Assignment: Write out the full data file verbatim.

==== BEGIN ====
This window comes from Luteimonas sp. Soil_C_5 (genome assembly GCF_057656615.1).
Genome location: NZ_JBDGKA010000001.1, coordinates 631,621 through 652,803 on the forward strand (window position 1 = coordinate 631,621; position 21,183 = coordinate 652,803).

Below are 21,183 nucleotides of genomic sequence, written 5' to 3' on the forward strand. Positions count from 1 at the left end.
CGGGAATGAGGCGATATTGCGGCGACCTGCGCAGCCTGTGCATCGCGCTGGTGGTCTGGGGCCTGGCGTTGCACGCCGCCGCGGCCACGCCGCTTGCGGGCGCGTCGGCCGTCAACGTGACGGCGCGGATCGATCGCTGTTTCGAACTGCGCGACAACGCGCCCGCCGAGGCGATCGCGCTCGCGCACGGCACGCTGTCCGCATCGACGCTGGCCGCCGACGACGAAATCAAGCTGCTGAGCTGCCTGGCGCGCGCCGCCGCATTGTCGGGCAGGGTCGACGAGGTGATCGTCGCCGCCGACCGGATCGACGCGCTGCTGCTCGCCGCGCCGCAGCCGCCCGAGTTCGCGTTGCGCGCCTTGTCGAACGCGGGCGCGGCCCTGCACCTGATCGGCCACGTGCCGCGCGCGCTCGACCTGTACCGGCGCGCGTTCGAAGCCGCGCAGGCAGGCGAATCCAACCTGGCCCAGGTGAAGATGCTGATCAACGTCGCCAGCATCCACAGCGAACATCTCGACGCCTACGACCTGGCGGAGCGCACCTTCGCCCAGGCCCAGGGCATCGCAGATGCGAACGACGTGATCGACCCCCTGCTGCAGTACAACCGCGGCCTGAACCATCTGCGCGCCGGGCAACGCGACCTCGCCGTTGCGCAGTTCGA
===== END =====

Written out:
This window comes from Luteimonas sp. Soil_C_5 (genome assembly GCF_057656615.1).
Genome location: NZ_JBDGKA010000001.1, coordinates 631,621 through 652,803 on the forward strand (window position 1 = coordinate 631,621; position 21,183 = coordinate 652,803).

Below are 21,183 nucleotides of genomic sequence, written 5' to 3' on the forward strand. Positions count from 1 at the left end.
CGGGAATGAGGCGATATTGCGGCGACCTGCGCAGCCTGTGCATCGCGCTGGTGGTCTGGGGCCTGGCGTTGCACGCCGCCGCGGCCACGCCGCTTGCGGGCGCGTCGGCCGTCAACGTGACGGCGCGGATCGATCGCTGTTTCGAACTGCGCGACAACGCGCCCGCCGAGGCGATCGCGCTCGCGCACGGCACGCTGTCCGCATCGACGCTGGCCGCCGACGACGAAATCAAGCTGCTGAGCTGCCTGGCGCGCGCCGCCGCATTGTCGGGCAGGGTCGACGAGGTGATCGTCGCCGCCGACCGGATCGACGCGCTGCTGCTCGCCGCGCCGCAGCCGCCCGAGTTCGCGTTGCGCGCCTTGTCGAACGCGGGCGCGGCCCTGCACCTGATCGGCCACGTGCCGCGCGCGCTCGACCTGTACCGGCGCGCGTTCGAAGCCGCGCAGGCAGGCGAATCCAACCTGGCCCAGGTGAAGATGCTGATCAACGTCGCCAGCATCCACAGCGAACATCTCGACGCCTACGACCTGGCGGAGCGCACCTTCGCCCAGGCCCAGGGCATCGCAGATGCGAACGACGTGATCGACCCCCTGCTGCAGTACAACCGCGGCCTGAACCATCTGCGCGCCGGGCAACGCGACCTCGCCGTTGCGCAGTTCGA